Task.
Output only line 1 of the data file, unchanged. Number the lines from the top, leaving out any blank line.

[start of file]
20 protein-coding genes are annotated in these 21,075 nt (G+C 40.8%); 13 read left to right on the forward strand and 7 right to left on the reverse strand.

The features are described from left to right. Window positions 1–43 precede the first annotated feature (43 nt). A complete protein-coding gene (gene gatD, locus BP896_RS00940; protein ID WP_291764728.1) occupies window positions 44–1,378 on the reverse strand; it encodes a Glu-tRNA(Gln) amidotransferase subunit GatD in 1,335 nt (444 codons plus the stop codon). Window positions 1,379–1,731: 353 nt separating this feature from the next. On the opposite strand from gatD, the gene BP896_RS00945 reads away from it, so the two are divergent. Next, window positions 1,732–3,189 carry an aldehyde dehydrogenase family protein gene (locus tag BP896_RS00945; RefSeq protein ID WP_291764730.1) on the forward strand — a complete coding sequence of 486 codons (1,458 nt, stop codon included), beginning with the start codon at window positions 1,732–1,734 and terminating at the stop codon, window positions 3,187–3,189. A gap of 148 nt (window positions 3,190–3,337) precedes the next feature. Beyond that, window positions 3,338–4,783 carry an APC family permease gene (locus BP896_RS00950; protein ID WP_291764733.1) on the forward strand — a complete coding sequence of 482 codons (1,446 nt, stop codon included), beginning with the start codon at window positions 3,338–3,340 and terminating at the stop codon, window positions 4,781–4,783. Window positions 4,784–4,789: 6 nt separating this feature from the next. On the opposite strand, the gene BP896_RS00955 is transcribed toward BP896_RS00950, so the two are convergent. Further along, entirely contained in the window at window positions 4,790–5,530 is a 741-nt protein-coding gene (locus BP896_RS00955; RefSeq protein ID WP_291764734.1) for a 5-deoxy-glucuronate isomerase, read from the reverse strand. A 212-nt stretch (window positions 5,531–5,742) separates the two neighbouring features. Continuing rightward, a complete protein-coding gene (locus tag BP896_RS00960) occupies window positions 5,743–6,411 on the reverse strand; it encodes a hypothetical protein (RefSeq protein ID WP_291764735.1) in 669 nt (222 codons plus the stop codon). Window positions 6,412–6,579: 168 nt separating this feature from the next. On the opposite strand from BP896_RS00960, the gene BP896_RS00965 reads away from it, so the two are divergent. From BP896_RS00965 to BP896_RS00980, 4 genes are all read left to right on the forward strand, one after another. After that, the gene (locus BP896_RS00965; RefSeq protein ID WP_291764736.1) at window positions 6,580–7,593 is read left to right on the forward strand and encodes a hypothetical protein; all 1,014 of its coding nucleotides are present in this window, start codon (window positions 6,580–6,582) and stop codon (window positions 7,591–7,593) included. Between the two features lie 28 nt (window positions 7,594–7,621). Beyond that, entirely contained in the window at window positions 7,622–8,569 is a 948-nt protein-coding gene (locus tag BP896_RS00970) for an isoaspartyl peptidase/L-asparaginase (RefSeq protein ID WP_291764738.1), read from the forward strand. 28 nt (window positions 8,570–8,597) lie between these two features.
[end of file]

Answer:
20 protein-coding genes are annotated in these 21,075 nt (G+C 40.8%); 13 read left to right on the forward strand and 7 right to left on the reverse strand.